"We may look for a moment into the
doctrine formerly understood on the subject of one person giving the lie to another. The lie certain, was given on words spoken affirmatively. To say. 'thou hast spoken in prejudice of my reputation, and therefore dost lie,' was not held in former times a challengeable quarrel, because the time and place, and other particulars, are not specified. The lie conditional: To say, if you have said that I did so and so, you lie,' was not challengeable. The lie in general: To say, whoso reported that I betrayed my lord, doth lie falsely,' did not infer a challengeable offence. The lie in particular, is given to special persons upon express and particular matter, and seems to have been accounted challengeable. Thus : Silvano, thou saidest that, on the day of the battle of St. Quintin, I did abandon the ensign, whereof I say thou liest.' Foolish lies were not challengeable. With regard to the dementi, or giving back the lie; if one said he hath not failed in loyalty, and another said you lie,' the former was entitled to return the lie, and make the latter the challenger. He had done no injury with his primary assertion, but had been outraged by the other.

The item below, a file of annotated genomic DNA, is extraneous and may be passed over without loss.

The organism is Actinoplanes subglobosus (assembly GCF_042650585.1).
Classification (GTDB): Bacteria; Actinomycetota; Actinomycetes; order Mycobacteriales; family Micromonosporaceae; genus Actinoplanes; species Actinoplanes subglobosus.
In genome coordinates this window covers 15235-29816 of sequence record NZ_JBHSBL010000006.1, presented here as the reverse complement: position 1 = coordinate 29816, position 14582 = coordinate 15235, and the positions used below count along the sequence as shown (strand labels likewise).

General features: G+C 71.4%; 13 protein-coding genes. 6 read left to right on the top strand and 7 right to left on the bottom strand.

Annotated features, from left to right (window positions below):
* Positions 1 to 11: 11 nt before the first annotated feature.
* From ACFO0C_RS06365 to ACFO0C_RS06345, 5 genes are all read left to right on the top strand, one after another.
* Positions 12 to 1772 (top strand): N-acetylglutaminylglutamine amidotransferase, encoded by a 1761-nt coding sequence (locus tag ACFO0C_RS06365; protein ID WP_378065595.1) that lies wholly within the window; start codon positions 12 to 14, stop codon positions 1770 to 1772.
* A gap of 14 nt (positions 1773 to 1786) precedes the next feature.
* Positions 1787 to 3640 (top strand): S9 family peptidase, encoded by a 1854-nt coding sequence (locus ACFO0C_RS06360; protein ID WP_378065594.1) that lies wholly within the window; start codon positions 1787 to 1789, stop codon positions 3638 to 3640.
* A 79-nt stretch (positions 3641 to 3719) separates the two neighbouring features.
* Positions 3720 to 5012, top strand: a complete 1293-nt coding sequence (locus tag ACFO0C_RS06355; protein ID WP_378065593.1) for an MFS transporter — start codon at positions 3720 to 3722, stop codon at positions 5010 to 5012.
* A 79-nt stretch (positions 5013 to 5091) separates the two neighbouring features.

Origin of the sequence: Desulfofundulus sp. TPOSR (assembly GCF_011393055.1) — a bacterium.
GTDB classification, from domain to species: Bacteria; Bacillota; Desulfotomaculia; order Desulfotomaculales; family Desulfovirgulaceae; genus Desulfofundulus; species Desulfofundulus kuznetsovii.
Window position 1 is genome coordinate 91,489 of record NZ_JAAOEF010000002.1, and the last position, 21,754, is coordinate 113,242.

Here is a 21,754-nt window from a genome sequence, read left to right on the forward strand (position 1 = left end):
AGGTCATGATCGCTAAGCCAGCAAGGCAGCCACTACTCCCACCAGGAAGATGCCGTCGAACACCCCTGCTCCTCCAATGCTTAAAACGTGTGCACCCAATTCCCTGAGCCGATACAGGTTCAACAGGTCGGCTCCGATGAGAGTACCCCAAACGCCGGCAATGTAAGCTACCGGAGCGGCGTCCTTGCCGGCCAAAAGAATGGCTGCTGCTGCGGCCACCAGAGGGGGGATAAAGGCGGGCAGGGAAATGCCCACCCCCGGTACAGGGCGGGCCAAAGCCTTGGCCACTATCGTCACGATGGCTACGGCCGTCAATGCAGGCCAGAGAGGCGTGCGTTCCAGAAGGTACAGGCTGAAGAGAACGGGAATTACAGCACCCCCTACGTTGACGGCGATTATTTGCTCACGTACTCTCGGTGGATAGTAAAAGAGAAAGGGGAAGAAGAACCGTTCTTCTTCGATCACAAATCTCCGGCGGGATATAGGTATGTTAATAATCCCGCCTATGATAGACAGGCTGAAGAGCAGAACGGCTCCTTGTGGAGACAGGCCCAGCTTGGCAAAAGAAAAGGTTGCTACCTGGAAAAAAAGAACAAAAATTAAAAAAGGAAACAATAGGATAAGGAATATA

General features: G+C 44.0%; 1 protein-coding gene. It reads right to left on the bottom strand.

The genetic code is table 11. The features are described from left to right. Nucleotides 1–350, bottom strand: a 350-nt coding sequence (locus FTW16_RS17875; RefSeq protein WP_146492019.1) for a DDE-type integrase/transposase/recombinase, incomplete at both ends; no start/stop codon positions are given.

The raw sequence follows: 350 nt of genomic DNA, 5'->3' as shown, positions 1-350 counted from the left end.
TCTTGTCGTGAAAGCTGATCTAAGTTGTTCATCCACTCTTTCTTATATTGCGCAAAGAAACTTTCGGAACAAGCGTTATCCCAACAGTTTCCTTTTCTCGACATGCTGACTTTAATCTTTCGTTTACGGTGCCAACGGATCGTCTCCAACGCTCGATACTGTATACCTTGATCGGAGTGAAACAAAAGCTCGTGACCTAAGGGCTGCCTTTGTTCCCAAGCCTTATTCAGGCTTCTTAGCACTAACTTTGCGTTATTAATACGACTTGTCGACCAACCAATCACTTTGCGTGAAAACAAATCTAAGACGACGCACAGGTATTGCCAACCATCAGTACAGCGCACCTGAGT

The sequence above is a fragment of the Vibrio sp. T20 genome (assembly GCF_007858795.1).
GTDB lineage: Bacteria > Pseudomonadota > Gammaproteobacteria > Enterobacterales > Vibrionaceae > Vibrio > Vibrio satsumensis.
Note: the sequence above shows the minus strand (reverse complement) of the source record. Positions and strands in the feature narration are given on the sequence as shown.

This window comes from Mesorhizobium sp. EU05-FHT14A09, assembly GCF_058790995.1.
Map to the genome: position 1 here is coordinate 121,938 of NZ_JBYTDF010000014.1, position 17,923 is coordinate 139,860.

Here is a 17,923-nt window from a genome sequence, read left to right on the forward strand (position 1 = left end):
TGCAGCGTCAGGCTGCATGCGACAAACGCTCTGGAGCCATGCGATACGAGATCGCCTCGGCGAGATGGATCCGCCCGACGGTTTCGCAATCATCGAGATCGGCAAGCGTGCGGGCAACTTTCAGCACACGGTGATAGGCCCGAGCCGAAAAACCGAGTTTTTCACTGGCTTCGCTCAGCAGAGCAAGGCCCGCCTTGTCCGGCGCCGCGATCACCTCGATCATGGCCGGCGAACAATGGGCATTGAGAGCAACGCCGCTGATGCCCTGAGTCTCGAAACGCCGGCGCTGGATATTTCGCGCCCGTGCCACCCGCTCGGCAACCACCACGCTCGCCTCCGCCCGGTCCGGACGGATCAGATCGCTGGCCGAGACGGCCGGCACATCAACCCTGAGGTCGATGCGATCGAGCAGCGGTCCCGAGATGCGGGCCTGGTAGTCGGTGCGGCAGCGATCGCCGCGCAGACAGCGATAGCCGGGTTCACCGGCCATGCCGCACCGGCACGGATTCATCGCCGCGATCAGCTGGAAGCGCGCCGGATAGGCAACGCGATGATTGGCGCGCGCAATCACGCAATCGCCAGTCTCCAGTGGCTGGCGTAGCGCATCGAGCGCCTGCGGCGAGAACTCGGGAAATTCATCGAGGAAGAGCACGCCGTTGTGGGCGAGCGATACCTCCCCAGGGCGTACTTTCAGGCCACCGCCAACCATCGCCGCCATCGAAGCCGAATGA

"This absurd system has not escaped occasional ridicule in former days. In Shakespeare's play of As you Like it,' Touchstone says, I have had four quarrels, and like to have fought one.'
"The modern views of the laws of honour have received some slight modification since the 16th century. As the choice of weapons seems now in the general case superseded, and fire-arms are in ordinary use for duellistic encounters, it has become of less importance to throw the burden of challenge upon the adversary. Accordingly, in Hamilton's treatise, it is laid down that the challenge should always emanate from the individual who first conceives himself offended.
"The plan of posting or horsewhipping of antagonists, seems also now to be considered a questionable practice. It has been in general superseded by giving to the public prints the detail of any correspondence or circumstance that may have arisen in an affair of honour. It is said that if the aggressed horsewhip the aggressor, strike him, or call him liar, he does not efface the stain, but aggravate it by descending.' again, It is not the original aggressor's duty (in case of being horsewhipped) to settle the case anywhere but in a court of law.'-Code of Honour. Dublin, 1824.
"The French code of duelling separates offences into three sorts: 1. a simple offence; 2. an offence of an insulting